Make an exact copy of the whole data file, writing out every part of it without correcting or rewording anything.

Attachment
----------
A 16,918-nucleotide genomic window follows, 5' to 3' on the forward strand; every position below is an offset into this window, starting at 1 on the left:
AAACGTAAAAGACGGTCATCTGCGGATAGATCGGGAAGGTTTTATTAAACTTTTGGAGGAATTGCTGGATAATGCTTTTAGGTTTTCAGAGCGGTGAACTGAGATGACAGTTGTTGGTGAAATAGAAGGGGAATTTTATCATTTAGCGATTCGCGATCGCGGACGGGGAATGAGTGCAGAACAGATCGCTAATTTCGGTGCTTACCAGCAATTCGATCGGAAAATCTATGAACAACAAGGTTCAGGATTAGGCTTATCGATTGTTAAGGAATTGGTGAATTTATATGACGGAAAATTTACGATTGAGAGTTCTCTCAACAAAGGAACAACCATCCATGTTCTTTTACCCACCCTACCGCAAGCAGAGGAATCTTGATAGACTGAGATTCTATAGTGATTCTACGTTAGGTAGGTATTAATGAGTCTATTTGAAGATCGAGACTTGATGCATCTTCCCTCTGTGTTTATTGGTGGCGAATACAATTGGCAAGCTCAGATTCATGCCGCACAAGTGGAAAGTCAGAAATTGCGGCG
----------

A 16,918-nucleotide genomic window follows, 5' to 3' on the forward strand; every position below is an offset into this window, starting at 1 on the left:
AAACGTAAAAGACGGTCATCTGCGGATAGATCGGGAAGGTTTTATTAAACTTTTGGAGGAATTGCTGGATAATGCTTTTAGGTTTTCAGAGCGGTGAACTGAGATGACAGTTGTTGGTGAAATAGAAGGGGAATTTTATCATTTAGCGATTCGCGATCGCGGACGGGGAATGAGTGCAGAACAGATCGCTAATTTCGGTGCTTACCAGCAATTCGATCGGAAAATCTATGAACAACAAGGTTCAGGATTAGGCTTATCGATTGTTAAGGAATTGGTGAATTTATATGACGGAAAATTTACGATTGAGAGTTCTCTCAACAAAGGAACAACCATCCATGTTCTTTTACCCACCCTACCGCAAGCAGAGGAATCTTGATAGACTGAGATTCTATAGTGATTCTACGTTAGGTAGGTATTAATGAGTCTATTTGAAGATCGAGACTTGATGCATCTTCCCTCTGTGTTTATTGGTGGCGAATACAATTGGCAAGCTCAGATTCATGCCGCACAAGTGGAAAGTCAGAAATTGCGGCG